Honesty vs rationalism in real human beings

I understand why scientists push hard for more evidence and rationality in public debate. There are many sloppy, dishonest, ill-conceived arguments out there. We reasonably think that science-based reasoning will solve these problems. As public discourse becomes more scientific, we believe it will also become more honest, productive, and intelligent. In many cases this model is definitely true. It may even be true most of the time. But I don’t think we’ve considered the possibility that there are instances when these goals conflict. That the link between rationality and honesty is a strong general trend rather than an ironclad law. That sometimes insisting on rational argument can undermine honesty. Creationism is one of those instances.

Again, let’s look at the argument scientists make: reading a single paragraph over three weeks will affect students’ cognitive ability. It’s rational to the extent that it makes putative empirical claims, and eschews subjective “we just think it’s wrong”. But it’s definitely not honest. I’m fairly certain we would oppose that paragraph regardless of what the evidence said. An honest argument would recognize the non-rational (not the same as irrational!) reasons we oppose that passage. Simply put, we believe some things are wrong even if they don’t have concrete negative consequences. Why is that confession so problematic?

There are times we all have to argue for something we deeply care about. In those instances, it’s likely that we will not be rational or logical. The exigencies of fighting for our values may sometimes trump our own concerns for reason. Bad arguments must of course be criticized. But when we make such accusations, we should do it with the knowledge that at times we too exhibit such behavior. We are human after all.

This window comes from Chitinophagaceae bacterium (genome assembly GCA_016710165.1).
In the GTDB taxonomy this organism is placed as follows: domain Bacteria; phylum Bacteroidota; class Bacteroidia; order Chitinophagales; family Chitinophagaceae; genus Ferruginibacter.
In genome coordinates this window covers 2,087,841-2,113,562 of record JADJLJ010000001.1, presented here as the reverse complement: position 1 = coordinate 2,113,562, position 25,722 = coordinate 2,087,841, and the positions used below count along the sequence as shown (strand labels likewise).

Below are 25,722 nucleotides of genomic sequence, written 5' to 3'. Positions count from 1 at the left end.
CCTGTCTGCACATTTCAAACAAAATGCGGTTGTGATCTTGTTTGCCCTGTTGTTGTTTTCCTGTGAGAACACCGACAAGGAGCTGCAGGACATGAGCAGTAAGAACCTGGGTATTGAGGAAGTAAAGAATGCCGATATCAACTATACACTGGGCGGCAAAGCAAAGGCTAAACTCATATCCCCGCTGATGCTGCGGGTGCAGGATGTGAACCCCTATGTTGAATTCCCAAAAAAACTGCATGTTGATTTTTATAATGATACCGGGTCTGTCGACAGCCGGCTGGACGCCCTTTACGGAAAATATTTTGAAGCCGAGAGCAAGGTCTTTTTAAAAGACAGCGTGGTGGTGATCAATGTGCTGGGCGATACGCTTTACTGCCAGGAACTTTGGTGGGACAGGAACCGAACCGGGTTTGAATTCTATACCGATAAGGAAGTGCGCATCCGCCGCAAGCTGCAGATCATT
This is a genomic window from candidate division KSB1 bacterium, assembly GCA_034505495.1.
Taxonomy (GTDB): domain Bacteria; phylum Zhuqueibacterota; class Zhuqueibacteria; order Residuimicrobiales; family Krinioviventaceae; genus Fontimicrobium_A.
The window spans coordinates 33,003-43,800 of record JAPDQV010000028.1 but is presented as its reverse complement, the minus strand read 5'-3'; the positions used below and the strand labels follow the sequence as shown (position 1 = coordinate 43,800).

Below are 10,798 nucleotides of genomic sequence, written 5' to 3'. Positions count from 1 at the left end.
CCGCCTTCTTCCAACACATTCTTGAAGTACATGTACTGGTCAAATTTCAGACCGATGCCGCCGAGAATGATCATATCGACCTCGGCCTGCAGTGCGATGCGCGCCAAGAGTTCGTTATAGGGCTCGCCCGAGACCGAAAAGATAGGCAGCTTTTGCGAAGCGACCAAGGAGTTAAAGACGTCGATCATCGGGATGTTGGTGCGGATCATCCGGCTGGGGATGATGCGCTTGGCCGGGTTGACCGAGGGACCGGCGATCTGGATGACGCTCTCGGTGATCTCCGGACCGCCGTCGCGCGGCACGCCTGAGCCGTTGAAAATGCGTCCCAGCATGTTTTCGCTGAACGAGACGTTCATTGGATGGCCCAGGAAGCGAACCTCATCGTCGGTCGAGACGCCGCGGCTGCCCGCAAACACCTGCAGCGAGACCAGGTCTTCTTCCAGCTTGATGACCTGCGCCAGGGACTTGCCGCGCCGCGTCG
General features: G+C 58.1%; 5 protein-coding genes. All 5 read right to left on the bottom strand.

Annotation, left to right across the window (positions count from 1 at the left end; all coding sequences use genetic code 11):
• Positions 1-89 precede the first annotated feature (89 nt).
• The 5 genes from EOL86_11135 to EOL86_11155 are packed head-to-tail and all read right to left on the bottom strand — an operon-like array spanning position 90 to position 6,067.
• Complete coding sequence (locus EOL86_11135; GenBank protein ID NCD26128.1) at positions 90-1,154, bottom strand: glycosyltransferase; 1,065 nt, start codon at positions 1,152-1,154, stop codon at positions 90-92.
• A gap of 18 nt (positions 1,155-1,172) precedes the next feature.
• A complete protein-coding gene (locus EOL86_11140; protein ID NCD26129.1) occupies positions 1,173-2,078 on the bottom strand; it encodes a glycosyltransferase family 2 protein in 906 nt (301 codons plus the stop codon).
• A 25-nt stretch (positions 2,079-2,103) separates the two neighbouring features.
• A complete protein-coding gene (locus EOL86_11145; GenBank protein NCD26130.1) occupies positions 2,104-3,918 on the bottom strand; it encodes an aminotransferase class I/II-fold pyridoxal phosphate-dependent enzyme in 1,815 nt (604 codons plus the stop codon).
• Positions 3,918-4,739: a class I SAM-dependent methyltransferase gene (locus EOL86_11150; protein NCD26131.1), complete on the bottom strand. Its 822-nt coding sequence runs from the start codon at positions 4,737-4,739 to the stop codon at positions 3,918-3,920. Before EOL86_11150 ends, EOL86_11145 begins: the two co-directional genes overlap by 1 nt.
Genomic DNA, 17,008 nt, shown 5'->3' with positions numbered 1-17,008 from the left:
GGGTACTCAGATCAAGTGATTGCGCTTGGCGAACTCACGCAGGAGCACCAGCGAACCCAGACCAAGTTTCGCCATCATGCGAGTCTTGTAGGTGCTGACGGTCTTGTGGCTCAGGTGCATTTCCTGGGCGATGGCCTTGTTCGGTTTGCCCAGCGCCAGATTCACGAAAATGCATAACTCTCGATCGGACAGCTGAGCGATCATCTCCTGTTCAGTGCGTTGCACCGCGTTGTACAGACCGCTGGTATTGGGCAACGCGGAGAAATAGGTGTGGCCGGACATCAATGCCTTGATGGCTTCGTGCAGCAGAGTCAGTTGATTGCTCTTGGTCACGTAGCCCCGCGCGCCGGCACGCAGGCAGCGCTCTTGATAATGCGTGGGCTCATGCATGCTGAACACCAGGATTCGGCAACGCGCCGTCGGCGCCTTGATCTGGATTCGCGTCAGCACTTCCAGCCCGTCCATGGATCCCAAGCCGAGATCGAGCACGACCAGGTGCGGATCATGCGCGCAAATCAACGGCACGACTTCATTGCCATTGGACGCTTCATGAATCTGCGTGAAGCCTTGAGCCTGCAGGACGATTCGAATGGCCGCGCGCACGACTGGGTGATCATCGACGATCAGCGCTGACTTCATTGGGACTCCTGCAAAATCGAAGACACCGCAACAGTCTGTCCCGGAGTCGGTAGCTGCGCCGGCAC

1 Comment

  1. Nice article. I think I was confused a bit because I saw what was called an argument more as a hypothesis. And i suppose it can be a hypothetical argument. But I think honesty comes in when you test it and you make a conclusion? Maybe, maybe not. I guess I was trying to understand what “honest” meant, and then I realised in my semantical realm, I would have used the word “wrong” as opposed to honest. And I would have used the word “wrong” because the (what I call) “hypothesis” is testable or falsifiable. So someone can logically (you might say rationally) make the argument (or I might say hypothesis) but then I hope if it is testable, after looking at the results you don’t say it anymore or you continue to say it based on those results (of which repeatability is really important).

    I definitely get what you’re saying about honesty though. It seems you mean it’s not even worth testing because, if we were honest, it’s not true. Gotchya.

    PS It took me awhile to understand this. I realised I had to read the link in order to get it. It may be nice to include a brief (tiny bit more) explanation so that clicking the link is optional.

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